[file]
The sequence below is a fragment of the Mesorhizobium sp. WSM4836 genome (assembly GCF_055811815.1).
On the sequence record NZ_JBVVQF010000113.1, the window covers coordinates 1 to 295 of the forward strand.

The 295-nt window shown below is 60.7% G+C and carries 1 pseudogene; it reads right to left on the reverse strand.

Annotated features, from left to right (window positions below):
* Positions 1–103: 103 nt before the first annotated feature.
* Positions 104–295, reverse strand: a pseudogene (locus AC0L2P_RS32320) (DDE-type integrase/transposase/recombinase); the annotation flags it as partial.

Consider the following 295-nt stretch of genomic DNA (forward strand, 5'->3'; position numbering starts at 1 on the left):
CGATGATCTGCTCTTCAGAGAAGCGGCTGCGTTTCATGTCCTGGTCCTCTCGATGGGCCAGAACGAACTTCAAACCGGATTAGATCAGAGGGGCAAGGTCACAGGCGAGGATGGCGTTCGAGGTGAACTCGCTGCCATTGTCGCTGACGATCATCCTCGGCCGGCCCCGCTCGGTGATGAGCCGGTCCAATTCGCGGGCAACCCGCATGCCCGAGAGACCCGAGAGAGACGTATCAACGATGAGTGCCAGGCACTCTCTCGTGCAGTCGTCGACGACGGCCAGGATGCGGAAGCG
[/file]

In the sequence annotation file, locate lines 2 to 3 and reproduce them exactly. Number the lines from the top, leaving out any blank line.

On the sequence record NZ_JBVVQF010000113.1, the window covers coordinates 1 to 295 of the forward strand.

The 295-nt window shown below is 60.7% G+C and carries 1 pseudogene; it reads right to left on the reverse strand.